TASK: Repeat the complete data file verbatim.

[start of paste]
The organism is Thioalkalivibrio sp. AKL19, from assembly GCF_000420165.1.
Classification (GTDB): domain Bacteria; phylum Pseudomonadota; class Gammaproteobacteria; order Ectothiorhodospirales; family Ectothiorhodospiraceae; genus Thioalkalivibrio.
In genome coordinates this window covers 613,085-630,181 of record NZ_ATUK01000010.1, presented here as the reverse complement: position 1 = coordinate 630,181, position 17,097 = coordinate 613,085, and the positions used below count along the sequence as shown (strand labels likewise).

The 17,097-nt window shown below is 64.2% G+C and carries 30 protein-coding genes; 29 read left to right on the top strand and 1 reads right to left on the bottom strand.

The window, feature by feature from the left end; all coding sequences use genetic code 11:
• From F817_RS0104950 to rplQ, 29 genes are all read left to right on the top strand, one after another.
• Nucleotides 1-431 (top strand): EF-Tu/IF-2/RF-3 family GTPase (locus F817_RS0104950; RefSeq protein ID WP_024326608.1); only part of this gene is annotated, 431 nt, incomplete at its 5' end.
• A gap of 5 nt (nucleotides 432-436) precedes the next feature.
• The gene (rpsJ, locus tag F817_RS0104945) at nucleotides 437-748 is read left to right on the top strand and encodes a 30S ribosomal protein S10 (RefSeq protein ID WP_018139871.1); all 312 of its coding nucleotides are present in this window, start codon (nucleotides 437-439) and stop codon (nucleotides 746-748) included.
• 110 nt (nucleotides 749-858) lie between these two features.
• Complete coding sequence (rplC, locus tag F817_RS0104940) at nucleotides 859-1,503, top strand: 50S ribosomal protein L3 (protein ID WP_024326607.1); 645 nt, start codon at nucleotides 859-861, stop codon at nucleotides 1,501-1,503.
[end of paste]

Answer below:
The organism is Thioalkalivibrio sp. AKL19, from assembly GCF_000420165.1.
Classification (GTDB): domain Bacteria; phylum Pseudomonadota; class Gammaproteobacteria; order Ectothiorhodospirales; family Ectothiorhodospiraceae; genus Thioalkalivibrio.
In genome coordinates this window covers 613,085-630,181 of record NZ_ATUK01000010.1, presented here as the reverse complement: position 1 = coordinate 630,181, position 17,097 = coordinate 613,085, and the positions used below count along the sequence as shown (strand labels likewise).

The 17,097-nt window shown below is 64.2% G+C and carries 30 protein-coding genes; 29 read left to right on the top strand and 1 reads right to left on the bottom strand.

The window, feature by feature from the left end; all coding sequences use genetic code 11:
• From F817_RS0104950 to rplQ, 29 genes are all read left to right on the top strand, one after another.
• Nucleotides 1-431 (top strand): EF-Tu/IF-2/RF-3 family GTPase (locus F817_RS0104950; RefSeq protein ID WP_024326608.1); only part of this gene is annotated, 431 nt, incomplete at its 5' end.
• A gap of 5 nt (nucleotides 432-436) precedes the next feature.
• The gene (rpsJ, locus tag F817_RS0104945) at nucleotides 437-748 is read left to right on the top strand and encodes a 30S ribosomal protein S10 (RefSeq protein ID WP_018139871.1); all 312 of its coding nucleotides are present in this window, start codon (nucleotides 437-439) and stop codon (nucleotides 746-748) included.
• 110 nt (nucleotides 749-858) lie between these two features.
• Complete coding sequence (rplC, locus tag F817_RS0104940) at nucleotides 859-1,503, top strand: 50S ribosomal protein L3 (protein ID WP_024326607.1); 645 nt, start codon at nucleotides 859-861, stop codon at nucleotides 1,501-1,503.